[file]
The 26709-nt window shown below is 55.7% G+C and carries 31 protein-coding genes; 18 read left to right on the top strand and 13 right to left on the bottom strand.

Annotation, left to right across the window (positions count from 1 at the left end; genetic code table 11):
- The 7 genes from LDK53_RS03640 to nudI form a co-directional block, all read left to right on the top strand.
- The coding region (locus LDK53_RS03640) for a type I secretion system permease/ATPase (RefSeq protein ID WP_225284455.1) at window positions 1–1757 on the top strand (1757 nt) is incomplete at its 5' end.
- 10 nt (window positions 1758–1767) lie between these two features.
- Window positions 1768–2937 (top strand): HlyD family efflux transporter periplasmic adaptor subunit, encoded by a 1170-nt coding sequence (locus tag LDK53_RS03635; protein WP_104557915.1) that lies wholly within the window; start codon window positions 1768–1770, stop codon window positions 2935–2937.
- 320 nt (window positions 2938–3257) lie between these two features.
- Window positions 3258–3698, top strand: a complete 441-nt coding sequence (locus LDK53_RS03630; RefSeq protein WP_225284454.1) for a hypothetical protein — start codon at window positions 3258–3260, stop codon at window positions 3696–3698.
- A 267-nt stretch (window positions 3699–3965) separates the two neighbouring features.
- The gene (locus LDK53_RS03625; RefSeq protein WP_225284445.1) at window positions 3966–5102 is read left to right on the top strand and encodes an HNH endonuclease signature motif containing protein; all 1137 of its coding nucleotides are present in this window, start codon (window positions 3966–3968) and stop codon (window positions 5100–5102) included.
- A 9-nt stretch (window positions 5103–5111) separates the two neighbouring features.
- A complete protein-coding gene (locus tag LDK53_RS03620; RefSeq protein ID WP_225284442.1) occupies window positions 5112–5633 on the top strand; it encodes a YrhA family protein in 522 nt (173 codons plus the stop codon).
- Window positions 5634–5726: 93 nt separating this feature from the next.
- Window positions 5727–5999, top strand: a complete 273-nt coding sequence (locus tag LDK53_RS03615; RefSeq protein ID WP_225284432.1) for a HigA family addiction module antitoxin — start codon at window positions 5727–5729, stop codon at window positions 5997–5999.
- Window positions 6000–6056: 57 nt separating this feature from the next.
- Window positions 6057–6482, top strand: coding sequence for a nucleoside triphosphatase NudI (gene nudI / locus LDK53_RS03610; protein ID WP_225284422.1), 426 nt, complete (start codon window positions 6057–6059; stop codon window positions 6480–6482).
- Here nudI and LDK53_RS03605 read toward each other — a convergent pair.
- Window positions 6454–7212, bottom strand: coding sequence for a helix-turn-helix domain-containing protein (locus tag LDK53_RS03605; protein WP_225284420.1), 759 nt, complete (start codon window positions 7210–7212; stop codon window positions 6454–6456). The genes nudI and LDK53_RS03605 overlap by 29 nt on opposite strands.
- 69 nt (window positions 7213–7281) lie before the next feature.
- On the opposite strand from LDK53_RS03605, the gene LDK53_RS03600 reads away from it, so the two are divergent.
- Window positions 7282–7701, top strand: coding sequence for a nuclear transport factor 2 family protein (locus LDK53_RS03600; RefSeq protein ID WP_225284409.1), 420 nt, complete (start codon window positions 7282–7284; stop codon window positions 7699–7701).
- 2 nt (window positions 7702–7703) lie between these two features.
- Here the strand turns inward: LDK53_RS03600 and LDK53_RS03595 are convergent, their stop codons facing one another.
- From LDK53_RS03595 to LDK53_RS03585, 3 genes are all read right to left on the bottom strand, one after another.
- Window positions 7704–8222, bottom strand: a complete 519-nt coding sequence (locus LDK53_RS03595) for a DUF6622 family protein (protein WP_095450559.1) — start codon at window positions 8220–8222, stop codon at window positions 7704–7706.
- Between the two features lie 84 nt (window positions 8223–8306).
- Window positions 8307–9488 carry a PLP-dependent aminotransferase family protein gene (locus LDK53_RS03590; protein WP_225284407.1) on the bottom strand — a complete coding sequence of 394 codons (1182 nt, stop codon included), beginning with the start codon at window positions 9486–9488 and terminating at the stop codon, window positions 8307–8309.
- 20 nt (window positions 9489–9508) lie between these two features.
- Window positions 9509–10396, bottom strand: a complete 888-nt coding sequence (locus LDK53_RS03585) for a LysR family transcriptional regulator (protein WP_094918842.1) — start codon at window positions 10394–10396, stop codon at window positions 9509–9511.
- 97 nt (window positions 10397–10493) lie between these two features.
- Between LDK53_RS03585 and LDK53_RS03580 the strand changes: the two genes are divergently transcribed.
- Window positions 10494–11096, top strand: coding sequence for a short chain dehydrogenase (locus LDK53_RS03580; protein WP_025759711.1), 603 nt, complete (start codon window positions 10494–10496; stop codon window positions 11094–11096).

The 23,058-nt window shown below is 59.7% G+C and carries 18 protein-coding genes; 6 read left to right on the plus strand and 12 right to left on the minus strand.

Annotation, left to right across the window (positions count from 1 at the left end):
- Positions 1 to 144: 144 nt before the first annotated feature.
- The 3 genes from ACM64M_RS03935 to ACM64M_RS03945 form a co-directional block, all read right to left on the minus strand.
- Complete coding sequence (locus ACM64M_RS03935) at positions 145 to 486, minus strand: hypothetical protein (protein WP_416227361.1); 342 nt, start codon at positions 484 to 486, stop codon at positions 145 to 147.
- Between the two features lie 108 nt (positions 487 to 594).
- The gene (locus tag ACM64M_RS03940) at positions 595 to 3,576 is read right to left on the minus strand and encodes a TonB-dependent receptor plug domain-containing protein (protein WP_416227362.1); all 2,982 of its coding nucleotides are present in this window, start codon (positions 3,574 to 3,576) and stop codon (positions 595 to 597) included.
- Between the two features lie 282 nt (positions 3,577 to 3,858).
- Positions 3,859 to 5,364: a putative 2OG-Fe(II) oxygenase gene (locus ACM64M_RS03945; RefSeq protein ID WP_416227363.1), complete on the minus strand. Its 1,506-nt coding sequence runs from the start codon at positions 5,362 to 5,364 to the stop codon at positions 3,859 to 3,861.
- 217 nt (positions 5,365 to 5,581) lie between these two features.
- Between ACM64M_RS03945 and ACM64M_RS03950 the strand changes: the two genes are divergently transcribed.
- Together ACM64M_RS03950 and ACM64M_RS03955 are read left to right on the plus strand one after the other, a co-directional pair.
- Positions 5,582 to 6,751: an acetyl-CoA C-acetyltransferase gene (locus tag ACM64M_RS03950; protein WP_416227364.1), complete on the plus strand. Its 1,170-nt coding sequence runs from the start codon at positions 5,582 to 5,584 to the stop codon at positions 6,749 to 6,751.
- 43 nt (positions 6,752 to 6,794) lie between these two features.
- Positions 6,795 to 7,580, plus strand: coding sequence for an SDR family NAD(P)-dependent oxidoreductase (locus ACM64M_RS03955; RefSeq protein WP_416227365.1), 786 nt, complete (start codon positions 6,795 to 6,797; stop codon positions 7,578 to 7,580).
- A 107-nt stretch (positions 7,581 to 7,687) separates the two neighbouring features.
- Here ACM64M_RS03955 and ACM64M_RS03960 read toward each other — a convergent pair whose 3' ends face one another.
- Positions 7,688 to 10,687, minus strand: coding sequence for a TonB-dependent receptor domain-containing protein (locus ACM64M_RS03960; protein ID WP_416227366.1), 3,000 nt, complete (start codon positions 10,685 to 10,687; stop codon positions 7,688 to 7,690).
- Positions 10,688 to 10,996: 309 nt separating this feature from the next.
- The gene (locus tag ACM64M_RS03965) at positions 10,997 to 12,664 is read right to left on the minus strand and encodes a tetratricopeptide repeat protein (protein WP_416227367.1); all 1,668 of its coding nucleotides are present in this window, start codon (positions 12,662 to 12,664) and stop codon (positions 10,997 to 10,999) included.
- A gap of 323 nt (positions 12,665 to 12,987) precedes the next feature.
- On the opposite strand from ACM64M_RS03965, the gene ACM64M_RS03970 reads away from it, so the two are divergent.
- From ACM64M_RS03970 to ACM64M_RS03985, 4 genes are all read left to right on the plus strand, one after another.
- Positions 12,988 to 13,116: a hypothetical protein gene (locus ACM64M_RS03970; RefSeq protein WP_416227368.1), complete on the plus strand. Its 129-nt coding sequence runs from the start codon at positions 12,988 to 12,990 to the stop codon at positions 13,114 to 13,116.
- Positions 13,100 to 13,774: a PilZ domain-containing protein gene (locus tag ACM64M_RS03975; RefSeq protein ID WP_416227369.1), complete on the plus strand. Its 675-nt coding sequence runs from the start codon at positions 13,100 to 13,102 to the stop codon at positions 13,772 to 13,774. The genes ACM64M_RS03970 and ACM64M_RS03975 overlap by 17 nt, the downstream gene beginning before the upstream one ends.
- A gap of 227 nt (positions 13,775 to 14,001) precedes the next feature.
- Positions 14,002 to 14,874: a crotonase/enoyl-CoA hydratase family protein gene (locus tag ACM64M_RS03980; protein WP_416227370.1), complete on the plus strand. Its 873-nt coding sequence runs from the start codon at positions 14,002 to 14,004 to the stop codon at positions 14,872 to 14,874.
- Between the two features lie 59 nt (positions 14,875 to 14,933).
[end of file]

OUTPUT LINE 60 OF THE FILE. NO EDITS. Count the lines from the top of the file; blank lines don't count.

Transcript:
- Between the two features lie 59 nt (positions 14,875 to 14,933).